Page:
Shoes seem to have been a bit of a theme in this blog this week. I was thinking about this when I suddenly remembered that I had made a small quilt about shoes for an academic paper. It is part of a series based on the famous set of tapestries, The Lady and the Unicorn.
This is one of six monumental tapestries in the Museum of the Middle Ages in Paris. They were made for Jean le Viste, a magnate on the rise in the court of Charles VII, and are identifiable by his coat of arms. They are probably late fifteenth century, probably made in Brussels and very definitely a hugely expensive luxury item. Tracey Chevalier wrote a really good read novel about her imagined story of the making of them. Each tapestry shows a different sense along with the lady and the unicorn and a precious object associated with the sense. So taste has sugar, hearing has a small portable organ (with attendant small portable servant to power it) and sight has a mirror. The sixth, rather mysterious, piece, A mon seul desir, shows the lady either putting on a beautiful necklace or putting it away and abjuring worldly goods. I was so stunned by the size and quality of these French national treasures that I decided to think about what a young man on the rise through the world of high finance in the City might commission to impress visitors to his prestigious home. What luxury objects might be chosen in the early years of the twentieth century. I looked to The Financial Times How to Spend It supplement that comes out on the first weekend of the month for inspiration. For sight I chose the work of a shoe maker who makes shoes not in pairs but in threes and artfully distresses at least one of them. According to the article, Olga Berluti…
has something of the medieval alchemist about her, cooking up new patinas in her atelier, boiling up mixtures of cashmere and leather, trying out new techniques to create finishes unlike anybody else’s… For her things that have been worn have a romance, a glamour, a precious quality that nothing new can begin to replicate. As she points out, “In the past, men – both aristocrats and peasants – wore their clothes until they were threadbare. They would patch and darn these beloved pieces.” She sees these patchings as being “like so many acts of bravery”. “Il y a tout une histoire dans un soulier” (“there is a whole history in a sole”[sic]) is how she puts it. (HTSI, 133: 51)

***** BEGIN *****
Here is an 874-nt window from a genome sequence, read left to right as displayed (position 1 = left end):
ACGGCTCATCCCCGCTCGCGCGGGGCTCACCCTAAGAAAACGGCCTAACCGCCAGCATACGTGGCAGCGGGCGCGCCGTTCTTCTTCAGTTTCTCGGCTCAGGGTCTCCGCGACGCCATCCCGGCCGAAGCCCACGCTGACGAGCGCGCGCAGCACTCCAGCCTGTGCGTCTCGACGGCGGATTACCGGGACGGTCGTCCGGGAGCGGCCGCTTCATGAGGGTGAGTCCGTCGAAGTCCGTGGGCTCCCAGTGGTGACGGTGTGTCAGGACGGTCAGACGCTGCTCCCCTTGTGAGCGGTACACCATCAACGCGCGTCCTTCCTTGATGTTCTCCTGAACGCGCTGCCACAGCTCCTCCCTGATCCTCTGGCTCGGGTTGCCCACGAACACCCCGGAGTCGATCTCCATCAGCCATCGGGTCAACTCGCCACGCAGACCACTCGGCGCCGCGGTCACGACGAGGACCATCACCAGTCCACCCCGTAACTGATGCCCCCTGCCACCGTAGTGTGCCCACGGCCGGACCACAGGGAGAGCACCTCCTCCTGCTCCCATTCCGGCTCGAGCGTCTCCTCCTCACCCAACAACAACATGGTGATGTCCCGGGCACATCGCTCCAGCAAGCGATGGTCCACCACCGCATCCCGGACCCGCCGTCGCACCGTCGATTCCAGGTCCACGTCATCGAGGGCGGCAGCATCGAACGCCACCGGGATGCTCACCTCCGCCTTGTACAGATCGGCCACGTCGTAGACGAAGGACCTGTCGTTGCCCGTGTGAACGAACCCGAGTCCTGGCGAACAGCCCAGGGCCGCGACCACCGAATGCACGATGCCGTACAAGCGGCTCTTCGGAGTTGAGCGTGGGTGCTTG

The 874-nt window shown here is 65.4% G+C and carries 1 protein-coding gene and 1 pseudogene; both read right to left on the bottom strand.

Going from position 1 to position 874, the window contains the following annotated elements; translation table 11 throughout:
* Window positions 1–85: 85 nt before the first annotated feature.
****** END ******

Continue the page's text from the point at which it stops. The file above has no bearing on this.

It struck me that Olga had never been there at the end of a jumble sale when the really horrible smelly stuff is left. I thought the notion of buying beautifully finished distressed shoes in threes was a deliberate subversion of wealth into a pastiche of want and need.
But, as so often happens, the quilt took on a life of its own, and what I like about it is that it is completely different under different lighting conditions. Under artificial light the sequins in the background spring into life, while in daylight the texture of my approximation of Olga’s patching comes to the fore. So the quilt really does play with sight.
For those who are interested, the distressed elements are largely made with melted ‘friendly plastic’ with the odd bit of gold tulle pressed into it, and some handquilting following the lines of the printed bronze leatherette. The plastic and the leatherette were provided by my mother, the world’s best supplier of stuff for textiles.
For those who want to read my searing critique of the bonus culture five years avant la lettre, have a look at:
Rippin, A. (2007) ‘Economy of Magnificence: Organisation, Excess and Legitimacy’ Culture and Organisation, 13, 2, 115-129.